Supposedly the story is about two writers, Ben Affleck and Rosamund Pike. She goes missing.

The story is not about writing. It is about complimenting writers: “I loved it”and “Brilliant” are not subjects, adjectives and admirations writers use. They are more critically subtle suggesting an intimate sublime understanding of the writing. There is none of that in the movie.

The cops learn that Rosamund has gone missing. They are the most inept cops on the planet. There is no victimization; there’s no in-depth investigation into Rosamund or Ben. There is no body, not much blood, no search dogs and no way to transport the body anywhere. The cops don’t talk to the neighbor whose entire life appears to be sitting on his front porch looking at Ben and Rosamund’s house. They don’t talk to Rosamund’s “best friend” until … Ben is a suspect but the cops don’t ask many questions; they let him wander and contaminate house, the supposed crime scene. Ben’s attitude to the cops: he is offended questions are being asked and has a unsettling annoyance his life is disturbed.

So this is not a police story; the cops and their lines are annoyances to tell other parts of the script. The cops don’t learn until late that Ben wants to divorce Rosamund. They don’t learn until late that Ben has been rogering one of his students.

Ben reminds me of Donald Trump, legitimately attacked by women who call him out for his bad judgment and egregious decisions.

At minute 67-69 the audience learns that Rosamund is on the fly and has set Ben up for murder. The big problem is her creating a new identity. Identity is problematic when the subject is known: Amazing Amy is Rosamund’s character. It is coupled with Rosamund’s trademark smile.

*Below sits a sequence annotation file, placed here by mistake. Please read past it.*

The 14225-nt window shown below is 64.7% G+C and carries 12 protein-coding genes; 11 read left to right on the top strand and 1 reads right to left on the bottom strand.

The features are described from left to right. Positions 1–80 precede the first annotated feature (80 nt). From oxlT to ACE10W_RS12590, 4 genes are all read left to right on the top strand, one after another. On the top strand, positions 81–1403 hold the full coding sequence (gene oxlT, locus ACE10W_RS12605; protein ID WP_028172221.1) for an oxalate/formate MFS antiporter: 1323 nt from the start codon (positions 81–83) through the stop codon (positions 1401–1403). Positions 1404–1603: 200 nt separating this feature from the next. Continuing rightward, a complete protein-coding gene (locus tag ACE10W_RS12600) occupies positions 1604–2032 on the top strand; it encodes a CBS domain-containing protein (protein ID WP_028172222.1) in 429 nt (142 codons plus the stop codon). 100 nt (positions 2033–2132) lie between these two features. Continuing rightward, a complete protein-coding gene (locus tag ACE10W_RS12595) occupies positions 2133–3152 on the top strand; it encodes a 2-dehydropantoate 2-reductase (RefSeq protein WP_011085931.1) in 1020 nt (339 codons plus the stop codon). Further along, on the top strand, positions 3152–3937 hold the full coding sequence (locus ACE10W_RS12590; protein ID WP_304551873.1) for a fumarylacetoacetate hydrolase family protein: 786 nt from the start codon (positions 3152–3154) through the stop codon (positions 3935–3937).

Rosemund stays at a resort with a miniature golf course where she monitors the missing person’s investigation over the Internet. With another woman she talks about her experiences with Ben. Dumb.

If Rosamund were decidedly against Ben and wanted him to be charged with murder, it seems a good time to do a WILD venture and hike the Pacific Rim trail, thereby disappearing for a long while. NOPE, Rosamund is not that smart. Her motivation throughout the movie waivers; she goes with the flow.

Rosamund is robbed at the resort by her girlfriend and her boyfriend. Rosamund calls old boyfriend who has held a candle for her for 20 years (believe it or not, life can be that short). He’s rich and promises to hide her at his Lake side, high-tech mansion masquerading as a cabin.

Note it is about this time in the movie that the cops get around to arresting Ben.

Cabin life in the woods is not what Rosamund wants. She more or less does a Basic Instinct  murder on the old boyfriend, and reports that he was obsessed with her, kidnapped and raped her. She drives home to Ben.

The situation becomes a public relations campaign. The movie is about writers becoming more famous without going to jail.

If all the ingredients of the story had been hard and accurate, I would not now write, Don’t see this movie.



Continue reading